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Andrew's brave front convinces his father that he is unaffected by his mother's death. Playmate and protector of his little brother Miles, he is often blamed when mischief goes wrong. Only ... See full summary »
A millionaire past his prime, and his young wife, arrive in Kenya circa 1940 to find that the other affluent British expatriates are living large, as the homefront gears up for war. They are busy swapping partners, doing drugs, and attending lavish parties and horse races. She begins a torrid affair with one of the bon vivants, and her husband finds out and confronts them. The husband and wife decide to break up peacefully, but the bon vivant is murdered, and all the evidence points to the husband.Written by
Ed Sutton <firstname.lastname@example.org>
The official title of Josslyn Hay (Charles Dance) was the Earl of Erroll, specifically, the 22nd Earl of Erroll, his full name also being Josslyn Victor Hay. See more »
The courtroom scenes include counsel shouting "Objection!" and the Judge replying "Sustained" or "Overruled" and occasionally ordering things "stricken from the record". These terms are routine in courts in the United States but are never heard in courts based on English jurisprudence, as was the case in colonial Kenya in 1941. See more »
On the home video VHS version of the film, a jazzy, swing style period song is substituted over the End Credits. In the original theatrical release, "The Alphabet Song" sung by Sarah Miles was used. On the UK DVD from Sony CDR11476, The Alphabet Song is back, along with the score by George Fenton. See more »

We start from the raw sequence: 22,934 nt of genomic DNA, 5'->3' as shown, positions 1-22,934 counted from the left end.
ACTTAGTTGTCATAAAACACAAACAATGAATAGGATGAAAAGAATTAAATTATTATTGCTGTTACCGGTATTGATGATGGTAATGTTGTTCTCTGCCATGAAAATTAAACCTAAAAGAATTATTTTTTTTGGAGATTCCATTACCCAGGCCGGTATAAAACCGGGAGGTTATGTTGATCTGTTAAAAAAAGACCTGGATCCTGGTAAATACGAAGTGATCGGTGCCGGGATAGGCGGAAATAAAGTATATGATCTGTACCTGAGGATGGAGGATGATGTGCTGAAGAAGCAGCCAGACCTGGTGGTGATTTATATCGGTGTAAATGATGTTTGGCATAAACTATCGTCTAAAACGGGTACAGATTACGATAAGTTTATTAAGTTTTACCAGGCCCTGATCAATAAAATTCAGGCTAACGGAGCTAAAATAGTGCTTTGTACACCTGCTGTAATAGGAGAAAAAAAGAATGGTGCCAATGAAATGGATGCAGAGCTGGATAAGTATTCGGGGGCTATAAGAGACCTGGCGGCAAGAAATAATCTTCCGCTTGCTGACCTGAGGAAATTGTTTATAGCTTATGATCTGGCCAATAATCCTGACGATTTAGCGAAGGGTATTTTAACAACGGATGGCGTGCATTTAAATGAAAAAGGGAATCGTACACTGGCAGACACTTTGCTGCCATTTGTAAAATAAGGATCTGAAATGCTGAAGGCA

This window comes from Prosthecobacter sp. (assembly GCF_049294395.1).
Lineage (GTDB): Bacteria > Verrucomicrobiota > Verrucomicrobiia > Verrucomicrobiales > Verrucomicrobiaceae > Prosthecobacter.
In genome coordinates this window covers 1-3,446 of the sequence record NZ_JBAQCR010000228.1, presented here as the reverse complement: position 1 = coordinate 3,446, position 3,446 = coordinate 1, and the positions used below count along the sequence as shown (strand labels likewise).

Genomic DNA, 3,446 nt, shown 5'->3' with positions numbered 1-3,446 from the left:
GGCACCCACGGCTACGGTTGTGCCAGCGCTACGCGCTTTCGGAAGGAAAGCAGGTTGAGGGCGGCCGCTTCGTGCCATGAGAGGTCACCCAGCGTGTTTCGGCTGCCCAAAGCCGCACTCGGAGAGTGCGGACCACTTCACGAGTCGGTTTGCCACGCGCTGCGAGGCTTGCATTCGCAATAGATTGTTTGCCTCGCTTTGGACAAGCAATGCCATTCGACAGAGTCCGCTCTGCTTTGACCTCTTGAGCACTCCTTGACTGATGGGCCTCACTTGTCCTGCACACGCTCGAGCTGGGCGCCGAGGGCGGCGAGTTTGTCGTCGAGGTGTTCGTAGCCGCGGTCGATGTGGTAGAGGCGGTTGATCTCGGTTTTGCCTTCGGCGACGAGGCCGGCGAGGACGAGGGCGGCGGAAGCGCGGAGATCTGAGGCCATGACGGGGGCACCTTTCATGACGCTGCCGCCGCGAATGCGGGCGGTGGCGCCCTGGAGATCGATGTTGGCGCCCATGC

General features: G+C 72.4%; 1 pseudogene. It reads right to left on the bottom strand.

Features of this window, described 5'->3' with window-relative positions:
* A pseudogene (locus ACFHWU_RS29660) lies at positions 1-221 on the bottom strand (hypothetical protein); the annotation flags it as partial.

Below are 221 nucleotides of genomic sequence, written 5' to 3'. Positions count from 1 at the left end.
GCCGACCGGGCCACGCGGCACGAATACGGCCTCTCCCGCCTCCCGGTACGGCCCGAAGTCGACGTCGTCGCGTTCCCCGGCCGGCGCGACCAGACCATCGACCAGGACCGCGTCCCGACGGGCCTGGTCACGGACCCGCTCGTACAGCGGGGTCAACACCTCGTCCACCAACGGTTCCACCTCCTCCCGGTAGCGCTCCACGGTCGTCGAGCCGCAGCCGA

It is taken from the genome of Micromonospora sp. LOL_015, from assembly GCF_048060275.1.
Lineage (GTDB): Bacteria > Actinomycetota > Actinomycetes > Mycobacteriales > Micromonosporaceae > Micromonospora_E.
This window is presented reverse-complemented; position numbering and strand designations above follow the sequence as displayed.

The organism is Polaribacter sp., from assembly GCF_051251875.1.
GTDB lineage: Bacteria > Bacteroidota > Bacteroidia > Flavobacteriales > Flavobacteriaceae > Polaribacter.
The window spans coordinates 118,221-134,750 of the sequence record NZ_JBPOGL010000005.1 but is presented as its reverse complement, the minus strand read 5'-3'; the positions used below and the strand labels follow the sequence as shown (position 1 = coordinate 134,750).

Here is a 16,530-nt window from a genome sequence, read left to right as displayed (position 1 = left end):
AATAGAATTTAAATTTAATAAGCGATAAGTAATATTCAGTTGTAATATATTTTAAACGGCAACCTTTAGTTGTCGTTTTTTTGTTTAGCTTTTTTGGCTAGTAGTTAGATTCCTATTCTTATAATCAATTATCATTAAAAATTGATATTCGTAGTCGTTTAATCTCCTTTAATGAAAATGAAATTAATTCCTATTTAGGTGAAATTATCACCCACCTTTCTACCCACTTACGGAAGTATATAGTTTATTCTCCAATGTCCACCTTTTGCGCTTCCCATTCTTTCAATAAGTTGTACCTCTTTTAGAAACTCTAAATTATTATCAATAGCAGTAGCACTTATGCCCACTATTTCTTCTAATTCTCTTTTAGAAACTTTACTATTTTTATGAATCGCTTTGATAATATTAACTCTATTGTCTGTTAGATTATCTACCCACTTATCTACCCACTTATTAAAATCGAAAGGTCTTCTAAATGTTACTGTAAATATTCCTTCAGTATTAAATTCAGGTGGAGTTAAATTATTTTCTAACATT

This cynical drama set in pre-WWII colonial Kenya (where the lifestyles of the rich and decadent were enhanced by casual drug abuse and infidelity) presents a glossy but unfocused account of a May-December marriage of convenience, brought to a tragic end after one too many indiscreet liaisons between frustrated young wife Greta Scacchi and local Casanova Charles Dance. The film is based on a true story, widely reported at the time (in England, at least), and like its two lovers is cool and dispassionate and pleasant to look at. But the script makes the fatal mistake of sanitizing the illicit affair with feelings of true love, and because all the sex is conducted with such impeccable protocol the effect is more polite than shocking. Director and co-writer Michael Radford's script is full of barbed and witty dialogue, but re-writes history for a dramatically tidy (and quite bloody) resolution.
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